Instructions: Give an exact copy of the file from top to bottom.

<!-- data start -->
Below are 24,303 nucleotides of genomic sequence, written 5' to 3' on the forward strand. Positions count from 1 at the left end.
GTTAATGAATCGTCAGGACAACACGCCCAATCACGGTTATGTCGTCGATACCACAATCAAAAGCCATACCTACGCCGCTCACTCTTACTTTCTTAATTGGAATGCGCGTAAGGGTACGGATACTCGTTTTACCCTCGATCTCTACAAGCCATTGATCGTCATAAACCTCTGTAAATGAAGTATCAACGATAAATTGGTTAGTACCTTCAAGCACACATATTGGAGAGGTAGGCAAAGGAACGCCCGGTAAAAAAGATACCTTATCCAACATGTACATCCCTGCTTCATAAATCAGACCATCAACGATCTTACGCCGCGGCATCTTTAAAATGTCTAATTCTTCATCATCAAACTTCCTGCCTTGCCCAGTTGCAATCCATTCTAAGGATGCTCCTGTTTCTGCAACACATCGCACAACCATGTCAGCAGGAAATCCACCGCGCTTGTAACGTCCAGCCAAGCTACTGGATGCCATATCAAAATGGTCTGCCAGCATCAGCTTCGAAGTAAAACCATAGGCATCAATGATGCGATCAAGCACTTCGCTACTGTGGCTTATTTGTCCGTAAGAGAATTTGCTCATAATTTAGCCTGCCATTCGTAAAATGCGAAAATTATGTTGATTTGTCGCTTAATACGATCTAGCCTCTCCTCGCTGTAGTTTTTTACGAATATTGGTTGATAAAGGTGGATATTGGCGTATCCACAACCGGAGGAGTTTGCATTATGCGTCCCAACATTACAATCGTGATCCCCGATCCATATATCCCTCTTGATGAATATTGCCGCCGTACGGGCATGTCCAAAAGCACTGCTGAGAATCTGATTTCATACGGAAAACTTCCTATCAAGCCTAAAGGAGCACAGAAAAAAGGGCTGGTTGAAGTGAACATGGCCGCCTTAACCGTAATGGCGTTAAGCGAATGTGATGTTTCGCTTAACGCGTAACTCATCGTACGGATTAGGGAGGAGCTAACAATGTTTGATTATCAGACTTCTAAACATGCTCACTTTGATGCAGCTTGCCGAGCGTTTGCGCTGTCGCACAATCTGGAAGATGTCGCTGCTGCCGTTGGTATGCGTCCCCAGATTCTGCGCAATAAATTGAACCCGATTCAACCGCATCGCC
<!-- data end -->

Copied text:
Below are 24,303 nucleotides of genomic sequence, written 5' to 3' on the forward strand. Positions count from 1 at the left end.
GTTAATGAATCGTCAGGACAACACGCCCAATCACGGTTATGTCGTCGATACCACAATCAAAAGCCATACCTACGCCGCTCACTCTTACTTTCTTAATTGGAATGCGCGTAAGGGTACGGATACTCGTTTTACCCTCGATCTCTACAAGCCATTGATCGTCATAAACCTCTGTAAATGAAGTATCAACGATAAATTGGTTAGTACCTTCAAGCACACATATTGGAGAGGTAGGCAAAGGAACGCCCGGTAAAAAAGATACCTTATCCAACATGTACATCCCTGCTTCATAAATCAGACCATCAACGATCTTACGCCGCGGCATCTTTAAAATGTCTAATTCTTCATCATCAAACTTCCTGCCTTGCCCAGTTGCAATCCATTCTAAGGATGCTCCTGTTTCTGCAACACATCGCACAACCATGTCAGCAGGAAATCCACCGCGCTTGTAACGTCCAGCCAAGCTACTGGATGCCATATCAAAATGGTCTGCCAGCATCAGCTTCGAAGTAAAACCATAGGCATCAATGATGCGATCAAGCACTTCGCTACTGTGGCTTATTTGTCCGTAAGAGAATTTGCTCATAATTTAGCCTGCCATTCGTAAAATGCGAAAATTATGTTGATTTGTCGCTTAATACGATCTAGCCTCTCCTCGCTGTAGTTTTTTACGAATATTGGTTGATAAAGGTGGATATTGGCGTATCCACAACCGGAGGAGTTTGCATTATGCGTCCCAACATTACAATCGTGATCCCCGATCCATATATCCCTCTTGATGAATATTGCCGCCGTACGGGCATGTCCAAAAGCACTGCTGAGAATCTGATTTCATACGGAAAACTTCCTATCAAGCCTAAAGGAGCACAGAAAAAAGGGCTGGTTGAAGTGAACATGGCCGCCTTAACCGTAATGGCGTTAAGCGAATGTGATGTTTCGCTTAACGCGTAACTCATCGTACGGATTAGGGAGGAGCTAACAATGTTTGATTATCAGACTTCTAAACATGCTCACTTTGATGCAGCTTGCCGAGCGTTTGCGCTGTCGCACAATCTGGAAGATGTCGCTGCTGCCGTTGGTATGCGTCCCCAGATTCTGCGCAATAAATTGAACCCGATTCAACCGCATCGCC